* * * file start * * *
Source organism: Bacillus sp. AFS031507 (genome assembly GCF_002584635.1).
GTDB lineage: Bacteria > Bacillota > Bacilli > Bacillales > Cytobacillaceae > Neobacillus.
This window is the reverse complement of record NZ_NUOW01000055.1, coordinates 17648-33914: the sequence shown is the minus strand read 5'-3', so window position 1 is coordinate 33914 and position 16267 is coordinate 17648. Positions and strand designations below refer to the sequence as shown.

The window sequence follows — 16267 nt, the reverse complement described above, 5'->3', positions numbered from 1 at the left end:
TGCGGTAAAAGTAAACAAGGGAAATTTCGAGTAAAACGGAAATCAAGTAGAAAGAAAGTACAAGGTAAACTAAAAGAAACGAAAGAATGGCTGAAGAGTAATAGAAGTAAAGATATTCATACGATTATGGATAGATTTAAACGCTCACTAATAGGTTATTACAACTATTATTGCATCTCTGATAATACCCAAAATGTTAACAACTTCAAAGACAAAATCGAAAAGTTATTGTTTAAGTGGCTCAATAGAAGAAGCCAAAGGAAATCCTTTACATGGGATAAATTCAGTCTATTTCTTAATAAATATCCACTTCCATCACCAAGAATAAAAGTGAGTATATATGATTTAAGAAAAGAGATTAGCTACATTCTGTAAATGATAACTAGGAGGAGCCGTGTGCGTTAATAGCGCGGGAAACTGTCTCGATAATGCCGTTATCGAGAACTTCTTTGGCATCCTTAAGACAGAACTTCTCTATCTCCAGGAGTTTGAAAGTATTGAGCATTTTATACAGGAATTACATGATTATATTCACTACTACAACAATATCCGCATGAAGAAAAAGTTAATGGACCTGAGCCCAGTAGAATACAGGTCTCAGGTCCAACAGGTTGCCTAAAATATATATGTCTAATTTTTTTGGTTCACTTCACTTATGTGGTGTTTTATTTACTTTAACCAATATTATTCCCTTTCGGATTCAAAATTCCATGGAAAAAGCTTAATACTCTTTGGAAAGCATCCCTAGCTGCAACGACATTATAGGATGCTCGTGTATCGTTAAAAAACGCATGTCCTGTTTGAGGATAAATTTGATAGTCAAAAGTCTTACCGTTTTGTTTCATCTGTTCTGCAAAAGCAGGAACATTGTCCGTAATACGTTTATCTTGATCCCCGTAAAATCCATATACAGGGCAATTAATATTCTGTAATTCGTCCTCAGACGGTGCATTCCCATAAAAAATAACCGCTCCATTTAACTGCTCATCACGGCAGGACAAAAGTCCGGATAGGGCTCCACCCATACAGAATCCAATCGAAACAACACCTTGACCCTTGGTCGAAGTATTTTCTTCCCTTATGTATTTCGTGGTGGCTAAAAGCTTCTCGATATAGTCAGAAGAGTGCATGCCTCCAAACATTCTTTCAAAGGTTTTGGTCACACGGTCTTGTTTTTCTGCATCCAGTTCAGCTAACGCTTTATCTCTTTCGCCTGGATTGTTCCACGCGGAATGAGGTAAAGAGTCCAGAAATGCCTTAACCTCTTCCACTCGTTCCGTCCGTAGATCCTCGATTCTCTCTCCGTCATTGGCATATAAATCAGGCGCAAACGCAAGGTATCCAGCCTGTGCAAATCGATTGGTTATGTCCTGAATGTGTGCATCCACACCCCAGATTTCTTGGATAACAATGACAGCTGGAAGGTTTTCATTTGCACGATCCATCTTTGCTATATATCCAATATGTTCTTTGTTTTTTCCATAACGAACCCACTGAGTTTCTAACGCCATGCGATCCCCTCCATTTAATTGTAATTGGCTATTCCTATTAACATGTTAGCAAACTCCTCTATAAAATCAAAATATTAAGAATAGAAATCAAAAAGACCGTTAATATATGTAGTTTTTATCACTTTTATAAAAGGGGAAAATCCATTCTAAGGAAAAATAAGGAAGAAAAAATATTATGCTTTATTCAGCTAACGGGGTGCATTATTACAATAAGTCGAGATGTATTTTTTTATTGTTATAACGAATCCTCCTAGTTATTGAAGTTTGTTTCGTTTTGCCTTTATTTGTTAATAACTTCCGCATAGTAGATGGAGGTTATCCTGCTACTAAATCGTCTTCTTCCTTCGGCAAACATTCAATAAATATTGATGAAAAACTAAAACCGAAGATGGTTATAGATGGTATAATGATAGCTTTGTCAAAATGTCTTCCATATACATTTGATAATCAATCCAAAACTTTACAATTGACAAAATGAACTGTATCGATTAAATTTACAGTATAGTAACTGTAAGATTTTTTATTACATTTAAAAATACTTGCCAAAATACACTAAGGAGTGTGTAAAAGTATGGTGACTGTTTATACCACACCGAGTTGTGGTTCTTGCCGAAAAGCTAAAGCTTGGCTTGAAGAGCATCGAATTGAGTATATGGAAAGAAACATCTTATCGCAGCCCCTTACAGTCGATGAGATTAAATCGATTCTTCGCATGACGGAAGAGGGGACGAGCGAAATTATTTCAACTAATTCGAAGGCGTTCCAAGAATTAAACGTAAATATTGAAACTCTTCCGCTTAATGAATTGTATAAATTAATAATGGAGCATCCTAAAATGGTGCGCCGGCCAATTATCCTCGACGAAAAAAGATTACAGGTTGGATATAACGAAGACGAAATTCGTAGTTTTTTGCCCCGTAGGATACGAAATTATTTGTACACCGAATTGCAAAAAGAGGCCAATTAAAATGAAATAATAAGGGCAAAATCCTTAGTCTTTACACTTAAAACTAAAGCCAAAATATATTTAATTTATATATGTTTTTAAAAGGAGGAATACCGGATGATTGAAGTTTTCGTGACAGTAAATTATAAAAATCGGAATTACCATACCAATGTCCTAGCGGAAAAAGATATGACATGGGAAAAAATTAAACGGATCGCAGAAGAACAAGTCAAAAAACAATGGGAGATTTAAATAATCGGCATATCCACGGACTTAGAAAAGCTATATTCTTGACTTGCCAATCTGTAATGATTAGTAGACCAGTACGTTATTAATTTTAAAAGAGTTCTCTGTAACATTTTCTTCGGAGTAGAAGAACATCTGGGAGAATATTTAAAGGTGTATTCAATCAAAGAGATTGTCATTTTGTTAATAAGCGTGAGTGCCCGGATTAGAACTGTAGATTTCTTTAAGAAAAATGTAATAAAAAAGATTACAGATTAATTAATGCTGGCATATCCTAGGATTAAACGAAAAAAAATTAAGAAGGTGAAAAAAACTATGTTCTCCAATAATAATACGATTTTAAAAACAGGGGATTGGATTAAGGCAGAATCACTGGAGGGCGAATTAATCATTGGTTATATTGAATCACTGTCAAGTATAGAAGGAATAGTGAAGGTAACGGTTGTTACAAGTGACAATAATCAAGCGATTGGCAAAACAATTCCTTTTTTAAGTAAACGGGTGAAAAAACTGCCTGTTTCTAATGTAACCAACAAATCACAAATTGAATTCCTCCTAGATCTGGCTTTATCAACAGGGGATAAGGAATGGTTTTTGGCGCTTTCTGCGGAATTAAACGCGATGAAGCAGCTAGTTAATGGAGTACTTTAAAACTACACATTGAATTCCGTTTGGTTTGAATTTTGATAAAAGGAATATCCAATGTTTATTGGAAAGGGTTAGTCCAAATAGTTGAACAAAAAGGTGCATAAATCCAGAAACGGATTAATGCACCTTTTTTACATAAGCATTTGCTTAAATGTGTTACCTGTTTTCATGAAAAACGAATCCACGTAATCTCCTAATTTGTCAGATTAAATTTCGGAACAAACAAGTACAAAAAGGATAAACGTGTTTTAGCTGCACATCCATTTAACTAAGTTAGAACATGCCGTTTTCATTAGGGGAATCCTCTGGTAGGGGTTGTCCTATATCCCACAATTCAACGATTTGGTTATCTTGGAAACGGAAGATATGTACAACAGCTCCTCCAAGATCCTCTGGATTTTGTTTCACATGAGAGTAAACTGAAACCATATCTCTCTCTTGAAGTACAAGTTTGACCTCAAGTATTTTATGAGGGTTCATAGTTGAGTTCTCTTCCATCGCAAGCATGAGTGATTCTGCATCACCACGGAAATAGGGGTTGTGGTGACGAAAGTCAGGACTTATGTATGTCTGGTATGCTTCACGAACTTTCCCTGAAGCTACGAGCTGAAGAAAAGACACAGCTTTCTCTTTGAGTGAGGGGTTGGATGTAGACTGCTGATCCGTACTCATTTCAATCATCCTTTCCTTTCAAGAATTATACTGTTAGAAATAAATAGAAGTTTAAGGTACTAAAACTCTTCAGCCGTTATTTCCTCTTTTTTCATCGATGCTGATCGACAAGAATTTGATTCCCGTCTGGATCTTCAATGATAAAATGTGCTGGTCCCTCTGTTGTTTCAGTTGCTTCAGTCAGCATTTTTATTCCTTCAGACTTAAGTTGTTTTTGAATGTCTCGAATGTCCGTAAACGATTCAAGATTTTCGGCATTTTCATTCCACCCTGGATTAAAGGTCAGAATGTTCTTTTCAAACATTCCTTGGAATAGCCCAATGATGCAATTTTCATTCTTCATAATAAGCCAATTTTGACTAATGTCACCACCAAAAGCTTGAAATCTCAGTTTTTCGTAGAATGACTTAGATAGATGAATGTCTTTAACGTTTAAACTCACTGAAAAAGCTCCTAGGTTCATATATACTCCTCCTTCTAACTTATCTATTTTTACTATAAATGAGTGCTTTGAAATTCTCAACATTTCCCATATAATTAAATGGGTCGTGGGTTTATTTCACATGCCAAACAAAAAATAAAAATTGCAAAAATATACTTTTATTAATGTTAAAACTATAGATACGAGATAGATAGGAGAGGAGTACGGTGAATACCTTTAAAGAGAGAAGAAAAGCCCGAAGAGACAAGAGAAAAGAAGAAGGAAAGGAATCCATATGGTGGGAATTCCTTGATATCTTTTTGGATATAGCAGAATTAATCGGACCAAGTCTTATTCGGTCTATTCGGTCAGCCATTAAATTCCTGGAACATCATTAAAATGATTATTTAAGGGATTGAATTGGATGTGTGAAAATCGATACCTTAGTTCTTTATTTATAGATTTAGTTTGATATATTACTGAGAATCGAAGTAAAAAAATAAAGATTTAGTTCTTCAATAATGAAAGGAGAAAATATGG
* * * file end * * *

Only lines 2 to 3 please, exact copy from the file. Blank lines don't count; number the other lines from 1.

GTDB lineage: Bacteria > Bacillota > Bacilli > Bacillales > Cytobacillaceae > Neobacillus.
This window is the reverse complement of record NZ_NUOW01000055.1, coordinates 17648-33914: the sequence shown is the minus strand read 5'-3', so window position 1 is coordinate 33914 and position 16267 is coordinate 17648. Positions and strand designations below refer to the sequence as shown.